National Ownership and International Standards Independence and Impartiality of Hybrid Courts: The Extraordinary Chambers in the Courts of Cambodia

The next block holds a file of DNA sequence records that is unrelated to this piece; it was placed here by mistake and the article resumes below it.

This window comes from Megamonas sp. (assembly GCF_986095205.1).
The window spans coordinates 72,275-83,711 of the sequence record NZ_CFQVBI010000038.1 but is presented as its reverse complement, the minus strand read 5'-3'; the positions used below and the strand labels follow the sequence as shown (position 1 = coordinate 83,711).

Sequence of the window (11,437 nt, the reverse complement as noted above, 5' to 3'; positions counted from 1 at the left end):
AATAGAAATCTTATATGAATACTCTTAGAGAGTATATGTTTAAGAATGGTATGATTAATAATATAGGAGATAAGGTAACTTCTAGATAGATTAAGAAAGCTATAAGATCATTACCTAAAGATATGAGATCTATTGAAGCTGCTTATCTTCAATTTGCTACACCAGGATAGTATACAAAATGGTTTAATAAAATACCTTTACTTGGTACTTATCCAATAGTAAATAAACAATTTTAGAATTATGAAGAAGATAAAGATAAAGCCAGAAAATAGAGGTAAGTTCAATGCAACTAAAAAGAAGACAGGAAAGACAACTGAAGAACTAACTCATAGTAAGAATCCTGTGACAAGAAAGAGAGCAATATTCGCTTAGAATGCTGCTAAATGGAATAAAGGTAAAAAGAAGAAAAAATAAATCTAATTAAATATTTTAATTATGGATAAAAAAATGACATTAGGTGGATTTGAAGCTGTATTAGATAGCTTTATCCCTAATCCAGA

Abstract: The ICTY and the ICTR were established in the 1990s to determine individual accountability for mass atrocities. The tribunals have had a great impact on the development of international criminal law, yet their effects in the concerned societies have been disputed. As the courts are located outside the territory in which the crimes took place, and are composed of international lawyers and personnel, they have little interaction with the affected population. This weakness can be described as a lack of national 'ownership' in the proceedings. In the last decade a number of hybrid courts have been established, that to a varying extent are integrated in the national legal system, and that apply both national and international law. The ECCC, which is the focus of this thesis, is an example of such a court. There is yet no general procedural law applicable in international criminal courts, and procedures have developed from national legal systems, human rights instruments, and a number of non-binding instruments. While some rules may be directly applicable, others must be adapted to the international setting and the sui generis nature of hybrid courts. National ownership can be broken down to a number of components, including the participation by national judges and victims, and the acceptance that a court enjoys among the general population. The success of victim participation and outreach programmes will in many ways determine the legacy that the court will enjoy, at least at a national level. At the same time, national ownership should not be promoted at the cost of international standards. While the two concepts are far from contradictory, at times one may have to be prioritized over the other. A number of concerns have been raised with regard to independence and impartiality at the ECCC. Cambodian law falls short of the safeguards required to ensure an independent judiciary, and concerns have been raised regarding political influences at the Court. Since 2007 corruption allegations have been raised, an issue which the Court has failed to adequately address. The Court is dependent on voluntary contributions by states for its operation, something that can call into question the institutional independence of the ECCC. Funds to the Cambodian side have been frozen since 2008 due to the allegations of corruption. The fact that all Cambodian judges lived through the Khmer Rouge era, and are part of an establishment which for decades fought politically and militarily against its remaining leaders, can affect their objective impartiality. Finally, the decisions taken regarding jurisdiction and composition of an ad hoc tribunal can affect its appearance of independence throughout the proceedings. In conclusion, there are a number of ways in which the ECCC does not live up to international standards of independence and impartiality. These flaws can partly be explained by the lack of responsibility and authority that has followed with the dual structure of the Court.
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